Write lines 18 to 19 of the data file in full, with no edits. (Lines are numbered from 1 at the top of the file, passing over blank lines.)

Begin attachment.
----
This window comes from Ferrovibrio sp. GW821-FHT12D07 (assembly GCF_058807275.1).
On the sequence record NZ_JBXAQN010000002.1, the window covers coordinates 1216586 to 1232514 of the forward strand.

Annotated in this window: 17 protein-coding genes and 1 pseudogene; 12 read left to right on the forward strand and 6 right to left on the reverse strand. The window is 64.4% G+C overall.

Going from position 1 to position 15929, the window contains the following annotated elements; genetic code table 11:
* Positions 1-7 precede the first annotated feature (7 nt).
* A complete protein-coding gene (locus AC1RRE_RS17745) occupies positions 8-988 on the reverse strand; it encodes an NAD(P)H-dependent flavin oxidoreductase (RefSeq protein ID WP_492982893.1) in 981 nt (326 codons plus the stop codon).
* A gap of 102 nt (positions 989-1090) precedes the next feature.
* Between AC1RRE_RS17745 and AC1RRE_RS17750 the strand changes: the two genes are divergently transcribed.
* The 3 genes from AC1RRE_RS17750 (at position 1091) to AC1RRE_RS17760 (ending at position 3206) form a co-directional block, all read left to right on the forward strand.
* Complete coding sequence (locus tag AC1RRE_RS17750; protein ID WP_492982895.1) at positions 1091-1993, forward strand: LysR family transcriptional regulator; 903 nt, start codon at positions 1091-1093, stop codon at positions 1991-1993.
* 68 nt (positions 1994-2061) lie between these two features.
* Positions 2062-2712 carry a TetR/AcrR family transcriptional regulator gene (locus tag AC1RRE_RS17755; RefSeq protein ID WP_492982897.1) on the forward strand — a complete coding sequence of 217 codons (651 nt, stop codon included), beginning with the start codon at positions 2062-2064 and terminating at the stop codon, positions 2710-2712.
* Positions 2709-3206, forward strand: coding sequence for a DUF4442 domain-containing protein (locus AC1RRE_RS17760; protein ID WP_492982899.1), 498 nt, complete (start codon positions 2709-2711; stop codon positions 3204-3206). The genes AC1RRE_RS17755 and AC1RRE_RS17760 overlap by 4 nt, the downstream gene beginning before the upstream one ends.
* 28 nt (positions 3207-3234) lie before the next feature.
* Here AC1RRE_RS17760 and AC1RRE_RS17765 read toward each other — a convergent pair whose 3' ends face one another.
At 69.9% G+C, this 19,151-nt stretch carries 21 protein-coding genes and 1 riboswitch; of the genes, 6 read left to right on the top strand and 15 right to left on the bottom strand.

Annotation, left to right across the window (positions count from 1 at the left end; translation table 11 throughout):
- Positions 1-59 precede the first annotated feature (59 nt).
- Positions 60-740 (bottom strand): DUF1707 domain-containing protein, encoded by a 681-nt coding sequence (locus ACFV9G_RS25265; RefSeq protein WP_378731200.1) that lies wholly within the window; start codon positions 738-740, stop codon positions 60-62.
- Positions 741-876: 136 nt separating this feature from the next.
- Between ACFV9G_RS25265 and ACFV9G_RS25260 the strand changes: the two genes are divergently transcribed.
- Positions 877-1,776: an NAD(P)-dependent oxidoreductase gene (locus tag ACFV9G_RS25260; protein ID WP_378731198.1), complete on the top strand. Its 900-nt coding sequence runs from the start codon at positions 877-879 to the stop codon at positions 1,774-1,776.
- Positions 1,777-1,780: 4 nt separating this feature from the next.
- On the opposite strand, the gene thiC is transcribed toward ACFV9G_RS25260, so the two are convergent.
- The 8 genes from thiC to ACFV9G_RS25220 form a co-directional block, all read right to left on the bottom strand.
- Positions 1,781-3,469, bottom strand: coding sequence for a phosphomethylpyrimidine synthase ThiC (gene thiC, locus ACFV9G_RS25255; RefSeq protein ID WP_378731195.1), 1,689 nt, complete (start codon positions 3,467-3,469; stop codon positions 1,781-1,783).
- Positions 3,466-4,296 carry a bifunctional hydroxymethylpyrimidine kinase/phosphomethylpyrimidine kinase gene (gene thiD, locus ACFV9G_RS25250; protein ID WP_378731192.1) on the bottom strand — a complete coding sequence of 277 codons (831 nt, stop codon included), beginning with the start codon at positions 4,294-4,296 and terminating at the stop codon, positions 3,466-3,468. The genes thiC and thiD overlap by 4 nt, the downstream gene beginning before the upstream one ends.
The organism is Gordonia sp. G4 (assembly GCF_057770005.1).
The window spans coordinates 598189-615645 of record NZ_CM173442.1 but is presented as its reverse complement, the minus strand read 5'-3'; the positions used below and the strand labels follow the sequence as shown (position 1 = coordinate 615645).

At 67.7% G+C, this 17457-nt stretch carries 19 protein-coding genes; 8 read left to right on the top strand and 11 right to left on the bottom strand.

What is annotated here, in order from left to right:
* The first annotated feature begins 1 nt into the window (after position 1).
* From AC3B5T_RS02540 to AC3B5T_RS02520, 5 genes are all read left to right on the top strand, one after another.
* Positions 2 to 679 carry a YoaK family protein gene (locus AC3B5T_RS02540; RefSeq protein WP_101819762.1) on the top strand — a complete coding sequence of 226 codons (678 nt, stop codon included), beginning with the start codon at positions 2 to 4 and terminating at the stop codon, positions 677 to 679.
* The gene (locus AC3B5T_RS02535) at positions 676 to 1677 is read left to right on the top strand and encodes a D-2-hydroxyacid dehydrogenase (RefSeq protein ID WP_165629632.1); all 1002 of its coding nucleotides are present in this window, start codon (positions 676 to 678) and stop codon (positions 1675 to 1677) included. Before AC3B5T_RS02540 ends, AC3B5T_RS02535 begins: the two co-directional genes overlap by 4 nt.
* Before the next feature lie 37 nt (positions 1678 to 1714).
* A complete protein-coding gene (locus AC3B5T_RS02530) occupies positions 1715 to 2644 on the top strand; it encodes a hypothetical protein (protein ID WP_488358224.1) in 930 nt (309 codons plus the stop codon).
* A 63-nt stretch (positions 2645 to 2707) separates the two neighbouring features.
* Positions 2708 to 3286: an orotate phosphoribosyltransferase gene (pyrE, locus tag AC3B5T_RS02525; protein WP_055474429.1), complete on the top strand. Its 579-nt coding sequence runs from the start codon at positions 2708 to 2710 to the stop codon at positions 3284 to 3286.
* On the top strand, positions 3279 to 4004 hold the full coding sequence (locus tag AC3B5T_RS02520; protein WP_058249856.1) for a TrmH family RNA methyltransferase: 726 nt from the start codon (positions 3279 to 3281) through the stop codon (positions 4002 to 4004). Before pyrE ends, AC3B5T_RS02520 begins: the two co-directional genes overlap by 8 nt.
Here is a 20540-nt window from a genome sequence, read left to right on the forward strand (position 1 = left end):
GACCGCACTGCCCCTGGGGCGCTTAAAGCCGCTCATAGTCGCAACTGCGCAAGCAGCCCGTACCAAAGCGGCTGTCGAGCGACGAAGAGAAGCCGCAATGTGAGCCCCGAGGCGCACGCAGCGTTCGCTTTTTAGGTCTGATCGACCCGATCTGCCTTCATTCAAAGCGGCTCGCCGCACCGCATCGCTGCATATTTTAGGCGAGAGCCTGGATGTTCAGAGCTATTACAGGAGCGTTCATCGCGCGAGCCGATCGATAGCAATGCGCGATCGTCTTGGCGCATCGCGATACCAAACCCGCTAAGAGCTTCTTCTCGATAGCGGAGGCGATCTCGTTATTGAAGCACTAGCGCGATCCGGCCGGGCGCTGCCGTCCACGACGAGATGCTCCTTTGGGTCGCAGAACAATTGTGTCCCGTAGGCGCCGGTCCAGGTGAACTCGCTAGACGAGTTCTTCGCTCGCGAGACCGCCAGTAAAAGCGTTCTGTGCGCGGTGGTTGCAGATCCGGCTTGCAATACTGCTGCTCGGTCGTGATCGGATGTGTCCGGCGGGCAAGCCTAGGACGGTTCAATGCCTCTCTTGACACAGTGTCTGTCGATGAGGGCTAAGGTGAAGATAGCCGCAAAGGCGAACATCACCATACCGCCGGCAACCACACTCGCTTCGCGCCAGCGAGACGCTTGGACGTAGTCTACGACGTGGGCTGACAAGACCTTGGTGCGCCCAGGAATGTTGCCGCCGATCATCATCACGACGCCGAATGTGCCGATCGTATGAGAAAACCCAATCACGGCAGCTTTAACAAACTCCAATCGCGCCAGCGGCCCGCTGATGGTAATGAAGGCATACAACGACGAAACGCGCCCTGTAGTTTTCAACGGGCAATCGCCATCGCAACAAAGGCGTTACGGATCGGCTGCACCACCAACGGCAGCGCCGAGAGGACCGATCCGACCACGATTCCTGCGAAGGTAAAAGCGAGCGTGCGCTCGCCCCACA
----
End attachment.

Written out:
- Positions 1-59 precede the first annotated feature (59 nt).
- Positions 60-740 (bottom strand): DUF1707 domain-containing protein, encoded by a 681-nt coding sequence (locus ACFV9G_RS25265; RefSeq protein WP_378731200.1) that lies wholly within the window; start codon positions 738-740, stop codon positions 60-62.